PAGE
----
The Bible wasn’t given to us to read between the lines.  Certain actions aren’t forbidden in God’s Word.  That doesn’t mean they become our means of accomplishment or a strategy for success.  God gave His Word as sufficient to regulate any area of our lives.  Even if our own ideas aren’t sinful, they aren’t what He said.  Only what He said, when obeyed, will give glory to God.

Conservative evangelicals often expose scripture.  However, they are just as guilty as revivalist fundamentalists at looking for non-scriptural techniques to influence believers toward what they believe will be salvation and spiritual growth.  Even if they “worked,” they wouldn’t give glory to Christ or be acceptable to God.  They would not require faith and so they couldn’t please God.  Paul kept just preaching the gospel.  He limited himself to the activity God endowed to fulfill His work.  We must limit our means if we will glorify Christ and send up that acceptable offering to God.

Reacquiring a Christian Counterculture

We’re to be regulated by Scriptural precept and example.  We’re to be distinct from the world.  We should have a unique Christian culture.  Culture itself isn’t amoral.  Many ways that a culture expresses itself are filled with meaning.  Some of those expressions may honor God and others may not.  God laid out some very detailed laws to distinguish Israel from the rest of the nations on earth.  He wants us to be different.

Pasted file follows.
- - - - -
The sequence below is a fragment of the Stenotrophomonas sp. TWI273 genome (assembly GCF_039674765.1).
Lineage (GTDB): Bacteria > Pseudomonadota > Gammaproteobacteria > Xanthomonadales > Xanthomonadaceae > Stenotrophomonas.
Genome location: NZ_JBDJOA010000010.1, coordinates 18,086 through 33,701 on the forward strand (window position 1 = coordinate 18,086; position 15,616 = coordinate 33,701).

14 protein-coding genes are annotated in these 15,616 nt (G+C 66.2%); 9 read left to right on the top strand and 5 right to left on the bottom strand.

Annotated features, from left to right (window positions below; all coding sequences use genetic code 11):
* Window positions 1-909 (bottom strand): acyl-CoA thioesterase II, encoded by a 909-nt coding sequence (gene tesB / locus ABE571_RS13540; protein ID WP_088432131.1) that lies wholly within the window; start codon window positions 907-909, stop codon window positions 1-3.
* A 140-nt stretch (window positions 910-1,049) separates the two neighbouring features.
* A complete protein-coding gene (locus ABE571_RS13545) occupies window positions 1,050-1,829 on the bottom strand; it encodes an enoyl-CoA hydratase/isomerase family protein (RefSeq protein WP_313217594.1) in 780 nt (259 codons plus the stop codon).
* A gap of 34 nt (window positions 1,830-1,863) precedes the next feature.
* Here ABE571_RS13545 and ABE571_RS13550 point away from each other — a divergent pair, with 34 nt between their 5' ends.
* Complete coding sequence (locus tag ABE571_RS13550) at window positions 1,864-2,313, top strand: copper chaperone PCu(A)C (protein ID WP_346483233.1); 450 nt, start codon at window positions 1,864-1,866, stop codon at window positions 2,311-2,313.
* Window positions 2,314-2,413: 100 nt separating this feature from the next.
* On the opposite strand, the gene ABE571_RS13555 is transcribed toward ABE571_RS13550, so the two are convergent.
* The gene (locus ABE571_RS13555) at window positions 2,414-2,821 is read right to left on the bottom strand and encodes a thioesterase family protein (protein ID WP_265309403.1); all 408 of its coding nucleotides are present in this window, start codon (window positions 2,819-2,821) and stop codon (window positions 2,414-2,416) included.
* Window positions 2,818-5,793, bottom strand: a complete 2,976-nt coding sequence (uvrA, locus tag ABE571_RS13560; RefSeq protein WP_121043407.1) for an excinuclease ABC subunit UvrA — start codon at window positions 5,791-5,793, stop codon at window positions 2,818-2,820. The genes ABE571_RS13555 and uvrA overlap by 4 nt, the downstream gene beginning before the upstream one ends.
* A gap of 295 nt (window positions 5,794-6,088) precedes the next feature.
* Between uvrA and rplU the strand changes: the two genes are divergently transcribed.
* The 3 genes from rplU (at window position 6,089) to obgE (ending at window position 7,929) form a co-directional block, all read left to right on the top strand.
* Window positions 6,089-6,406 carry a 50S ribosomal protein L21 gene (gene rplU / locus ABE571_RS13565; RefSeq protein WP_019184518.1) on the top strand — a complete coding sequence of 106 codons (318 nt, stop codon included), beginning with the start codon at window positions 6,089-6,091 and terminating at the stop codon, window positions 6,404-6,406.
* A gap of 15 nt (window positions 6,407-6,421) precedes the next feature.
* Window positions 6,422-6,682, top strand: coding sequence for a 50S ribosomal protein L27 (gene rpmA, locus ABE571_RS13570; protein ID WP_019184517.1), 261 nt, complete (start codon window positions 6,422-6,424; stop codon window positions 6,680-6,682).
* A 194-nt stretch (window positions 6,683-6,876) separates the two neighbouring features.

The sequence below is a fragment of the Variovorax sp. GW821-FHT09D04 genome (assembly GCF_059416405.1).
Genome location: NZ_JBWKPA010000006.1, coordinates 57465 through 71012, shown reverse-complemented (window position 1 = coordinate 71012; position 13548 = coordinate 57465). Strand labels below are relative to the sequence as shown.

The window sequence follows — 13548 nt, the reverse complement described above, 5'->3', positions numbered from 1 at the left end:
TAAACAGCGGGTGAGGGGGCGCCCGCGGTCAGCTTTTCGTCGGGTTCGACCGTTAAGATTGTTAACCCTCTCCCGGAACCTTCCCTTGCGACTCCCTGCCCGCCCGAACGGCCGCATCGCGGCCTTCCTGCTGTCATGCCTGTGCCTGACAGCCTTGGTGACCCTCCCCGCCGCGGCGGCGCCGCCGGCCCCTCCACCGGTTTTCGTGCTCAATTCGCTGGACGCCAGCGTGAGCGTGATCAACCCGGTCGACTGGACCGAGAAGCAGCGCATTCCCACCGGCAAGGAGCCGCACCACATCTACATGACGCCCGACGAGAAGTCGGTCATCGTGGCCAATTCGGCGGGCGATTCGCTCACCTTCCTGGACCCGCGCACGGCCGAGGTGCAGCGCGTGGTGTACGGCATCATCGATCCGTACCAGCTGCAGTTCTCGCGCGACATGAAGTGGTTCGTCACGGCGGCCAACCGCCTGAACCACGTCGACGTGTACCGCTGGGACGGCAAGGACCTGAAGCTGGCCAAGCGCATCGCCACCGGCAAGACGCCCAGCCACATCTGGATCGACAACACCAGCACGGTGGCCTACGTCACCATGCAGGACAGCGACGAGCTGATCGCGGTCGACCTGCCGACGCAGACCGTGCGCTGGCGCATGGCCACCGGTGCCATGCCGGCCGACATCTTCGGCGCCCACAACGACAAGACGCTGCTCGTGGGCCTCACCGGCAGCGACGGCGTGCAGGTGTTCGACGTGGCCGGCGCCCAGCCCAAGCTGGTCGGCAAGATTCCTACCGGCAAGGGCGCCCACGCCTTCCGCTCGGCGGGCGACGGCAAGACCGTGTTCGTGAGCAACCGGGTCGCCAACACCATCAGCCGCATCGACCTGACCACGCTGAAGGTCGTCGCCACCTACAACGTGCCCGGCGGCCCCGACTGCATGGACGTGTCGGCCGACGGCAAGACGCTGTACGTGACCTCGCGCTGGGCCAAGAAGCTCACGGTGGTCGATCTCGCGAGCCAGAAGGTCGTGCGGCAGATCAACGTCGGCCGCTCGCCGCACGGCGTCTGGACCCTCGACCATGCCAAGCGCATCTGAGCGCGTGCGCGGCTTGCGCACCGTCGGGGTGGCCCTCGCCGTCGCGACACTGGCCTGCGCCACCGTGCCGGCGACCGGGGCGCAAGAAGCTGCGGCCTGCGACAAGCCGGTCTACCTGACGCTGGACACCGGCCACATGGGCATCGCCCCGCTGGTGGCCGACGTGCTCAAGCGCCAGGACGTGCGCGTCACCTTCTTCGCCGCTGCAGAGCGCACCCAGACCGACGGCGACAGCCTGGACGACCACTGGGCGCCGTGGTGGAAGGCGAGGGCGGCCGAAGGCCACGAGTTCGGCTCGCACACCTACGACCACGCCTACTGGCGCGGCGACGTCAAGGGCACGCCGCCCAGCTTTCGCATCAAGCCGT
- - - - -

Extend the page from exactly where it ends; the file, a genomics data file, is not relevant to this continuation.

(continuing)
If we’re going to reacquire a Christian counterculture that separates from the world’s culture, however it is expressing itself, we must get a grasp on scriptural holiness.  We must understand it, let it influence our affections above indifference, and then choose to be holy as God is holy.  Our music, dress, and other cultural expressions will change.  They will become distinct from the philosophies of the world and from the spirit of this age.  The change will not allow us to fit into the world.  The world will also know that we’re different–not just in matters of righteousness versus sinfulness, but in those of sacredness versus profanity.

A Bonus (a comment I wrote under a blog post about Peter Master’s recent article about worldliness).